And that's just the FACTUAL stuff. Some of the factual stuff.

The violence it does to the legend (The Sword in the Grave? Oh please! As if an expensive thing like that would have lasted stuck out there in the open more than ten minutes!) is even worse. And the Pagan/Christian thing? I won't even get into it, because my head will explode and there's no one around to clean it up.

They couldn't even get the geography of the place right!

Giant stone fortresses? Never existed in 5th-century Britain.

Stonehenge at TINTAGEL?? No. Tintagel on sea. Stonehenge inland in the middle of a big old plain.

Wall in North. No Romans north of Wall, with big fancy villas or not.

No Saxons coming from north of Wall. They came from the east and south, like the Vikings 300 years later.

No glaciers or big giant frozen lakes in Britain, except during the Ice Age 10,000 years previously.

Man! What a piece of wretchedness. David Franzoni, a scriptwriter I have liked, was asleep at the wheel for this one. He just didn't do his homework. Or maybe the dog ate it and he threw together this farrago of meretricious trash so he could hand it in on time to Bruckheimer. Or maybe he got it right and Bruckheimer messed around with it. I don't know. But it is truly, truly awful.

Oh, and the really bad Italian accents for the Roman characters? Hilarious. They all sounded as if they should be reciting the daily specials at my favorite pasta palace.

And of COURSE all the leaving knights loyally ride back to the side of the lonely Arthur on the hill awaiting the oncoming Saxon hordes. And of COURSE they go eight against several hundred if not thousands, and of COURSE they are triumphant. How very Kurosawa. Or Peckinpah. Yeesh.

Killing off Lancelot before having to deal with THAT little bit of legend was very smart, though. He's only a 12th-century French import anyway.

I guess we should count ourselves lucky that Rohan didn't ride to the rescue in the ruin and red day ere the sun was just a bunch of faintly blue, possibly radioactive people in tattoos and skimpy leather outfits coming out of the woods. And...leather bikinis in WINTER??? I know my people went into battle naked, but this is just silly.

And Clive Owen's little Braveheartesque speech? Oh, gag me with a caber! Viggo did it LOTS better.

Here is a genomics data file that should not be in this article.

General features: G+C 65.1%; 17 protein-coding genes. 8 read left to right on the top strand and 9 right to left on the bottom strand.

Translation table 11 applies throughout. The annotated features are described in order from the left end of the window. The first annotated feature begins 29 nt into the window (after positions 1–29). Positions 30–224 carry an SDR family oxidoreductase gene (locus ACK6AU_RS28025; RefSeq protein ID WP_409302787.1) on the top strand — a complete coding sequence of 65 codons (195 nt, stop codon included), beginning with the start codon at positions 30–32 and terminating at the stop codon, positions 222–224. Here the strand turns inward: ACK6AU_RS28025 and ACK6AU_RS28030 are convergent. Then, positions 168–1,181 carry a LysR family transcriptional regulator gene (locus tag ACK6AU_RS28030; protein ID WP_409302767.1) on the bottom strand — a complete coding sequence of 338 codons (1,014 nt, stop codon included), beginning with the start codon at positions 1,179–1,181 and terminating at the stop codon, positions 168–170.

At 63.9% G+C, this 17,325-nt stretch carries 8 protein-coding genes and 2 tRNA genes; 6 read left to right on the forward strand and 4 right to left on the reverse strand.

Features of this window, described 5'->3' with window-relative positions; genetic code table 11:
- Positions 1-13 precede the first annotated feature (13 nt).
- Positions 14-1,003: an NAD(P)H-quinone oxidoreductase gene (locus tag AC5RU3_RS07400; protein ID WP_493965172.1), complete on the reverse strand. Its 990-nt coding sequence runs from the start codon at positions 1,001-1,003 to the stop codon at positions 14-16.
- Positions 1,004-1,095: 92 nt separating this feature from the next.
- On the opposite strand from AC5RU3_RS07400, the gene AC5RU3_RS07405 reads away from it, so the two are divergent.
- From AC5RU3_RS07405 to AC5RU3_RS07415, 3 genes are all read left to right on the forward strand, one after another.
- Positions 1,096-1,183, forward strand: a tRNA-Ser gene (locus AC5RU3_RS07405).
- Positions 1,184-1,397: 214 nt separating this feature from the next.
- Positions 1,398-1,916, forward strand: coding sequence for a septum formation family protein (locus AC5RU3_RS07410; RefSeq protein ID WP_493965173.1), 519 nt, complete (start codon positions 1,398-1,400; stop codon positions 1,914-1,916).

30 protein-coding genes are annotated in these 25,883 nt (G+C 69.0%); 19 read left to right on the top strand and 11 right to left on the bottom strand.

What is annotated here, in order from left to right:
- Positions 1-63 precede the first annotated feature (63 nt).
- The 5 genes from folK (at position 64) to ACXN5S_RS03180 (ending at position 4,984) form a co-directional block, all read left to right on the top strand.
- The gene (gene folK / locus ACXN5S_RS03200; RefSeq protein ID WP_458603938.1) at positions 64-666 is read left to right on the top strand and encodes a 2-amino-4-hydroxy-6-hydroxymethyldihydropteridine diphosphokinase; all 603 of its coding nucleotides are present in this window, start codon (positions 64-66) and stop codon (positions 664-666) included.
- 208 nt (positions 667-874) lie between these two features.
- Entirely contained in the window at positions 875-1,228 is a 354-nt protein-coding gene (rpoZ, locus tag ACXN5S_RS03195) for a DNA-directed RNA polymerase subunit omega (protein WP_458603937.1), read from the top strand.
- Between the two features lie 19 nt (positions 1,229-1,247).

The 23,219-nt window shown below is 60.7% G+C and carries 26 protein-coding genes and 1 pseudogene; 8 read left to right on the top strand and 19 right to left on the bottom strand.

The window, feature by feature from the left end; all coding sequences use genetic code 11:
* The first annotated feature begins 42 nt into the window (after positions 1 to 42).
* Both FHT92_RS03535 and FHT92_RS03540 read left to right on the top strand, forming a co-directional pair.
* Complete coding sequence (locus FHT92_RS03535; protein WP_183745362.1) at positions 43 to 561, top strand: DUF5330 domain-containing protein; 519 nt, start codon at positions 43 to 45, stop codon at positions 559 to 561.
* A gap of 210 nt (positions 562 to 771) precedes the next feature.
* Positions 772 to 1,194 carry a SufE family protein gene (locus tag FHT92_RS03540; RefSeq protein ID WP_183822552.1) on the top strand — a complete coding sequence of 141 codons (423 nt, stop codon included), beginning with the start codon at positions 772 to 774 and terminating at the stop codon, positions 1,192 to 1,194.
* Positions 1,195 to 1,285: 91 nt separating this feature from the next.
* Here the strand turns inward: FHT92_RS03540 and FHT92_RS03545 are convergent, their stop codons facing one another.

Once I got over expecting anything good or real, of course, I just sat back and enjoyed the cheesiness. Not to mention the scenery and costumes (kind of hard to do, actually; the lighting director must have been freakishly sensitive to light, the thing is shot so darkly---I mean, it's called the DARK Ages, but they weren't literally...), and had many good laughs at the whole thing.

Especially the end. So, the souls of the knights dead in battle went into a bunch of very groovy-looking HORSES. I laughed so hard at that one I almost tipped over the laptop...especially at the lingering, almost porno slo-mo closeup on this gorgeous galloping black stallion, who you just KNOW was meant to be gorgeous Ioan Gruffudd/Lancelot...

Now, people have played around with Arthur's story for hundreds and hundreds of years. Even I have tinkered with it... BUT you can't tinker and then still say your version is truthful and accurate and based on the most recent and up-to-date research.

Which is what Bruckheimer and Franzoni and even Keira Knightley, poor deluded lass, claimed for this mishmosh. I'd like to see their justification for postulating one Lucius Artorius Castus (an apparently quite historical Roman cavalry officer, but of the SECOND century as opposed to the fifth, and by no means a Romano-British halfbreed) as Arthur based on "newly discovered evidence."

Yeah, in your Hollywooden dreams, guys...the utter gall just staggers me. They want to have it both ways: to have all the Arthurian mojo and cred, and also to pimp it out and glam it up and get their mucky fingerprints all over it. Jerks.

More cheese than a roomful of cheddar. Dear God, what a waste. The definitive Dark-Ages Arthur remains to be put on film. I suggest somebody (NOT Franzoni!) go buy the rights to Rosemary Sutcliffe's "Sword at Sunset"...